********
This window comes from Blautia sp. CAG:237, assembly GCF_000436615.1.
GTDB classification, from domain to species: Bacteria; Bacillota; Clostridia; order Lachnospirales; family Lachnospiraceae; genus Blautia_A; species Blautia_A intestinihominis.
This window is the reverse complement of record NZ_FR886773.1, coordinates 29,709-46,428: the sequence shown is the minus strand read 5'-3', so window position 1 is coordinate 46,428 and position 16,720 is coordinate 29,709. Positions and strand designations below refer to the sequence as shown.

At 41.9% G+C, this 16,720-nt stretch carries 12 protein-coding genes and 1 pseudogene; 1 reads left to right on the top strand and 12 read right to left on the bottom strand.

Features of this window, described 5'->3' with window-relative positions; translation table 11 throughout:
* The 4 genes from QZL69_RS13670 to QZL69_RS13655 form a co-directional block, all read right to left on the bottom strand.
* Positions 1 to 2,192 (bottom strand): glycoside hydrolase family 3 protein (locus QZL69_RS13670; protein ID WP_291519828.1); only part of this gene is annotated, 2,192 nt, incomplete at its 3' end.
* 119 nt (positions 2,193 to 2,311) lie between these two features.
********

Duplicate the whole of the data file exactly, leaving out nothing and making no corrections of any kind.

This window comes from Blautia sp. CAG:237, assembly GCF_000436615.1.
GTDB classification, from domain to species: Bacteria; Bacillota; Clostridia; order Lachnospirales; family Lachnospiraceae; genus Blautia_A; species Blautia_A intestinihominis.
This window is the reverse complement of record NZ_FR886773.1, coordinates 29,709-46,428: the sequence shown is the minus strand read 5'-3', so window position 1 is coordinate 46,428 and position 16,720 is coordinate 29,709. Positions and strand designations below refer to the sequence as shown.

At 41.9% G+C, this 16,720-nt stretch carries 12 protein-coding genes and 1 pseudogene; 1 reads left to right on the top strand and 12 read right to left on the bottom strand.

Features of this window, described 5'->3' with window-relative positions; translation table 11 throughout:
* The 4 genes from QZL69_RS13670 to QZL69_RS13655 form a co-directional block, all read right to left on the bottom strand.
* Positions 1 to 2,192 (bottom strand): glycoside hydrolase family 3 protein (locus QZL69_RS13670; protein ID WP_291519828.1); only part of this gene is annotated, 2,192 nt, incomplete at its 3' end.
* 119 nt (positions 2,193 to 2,311) lie between these two features.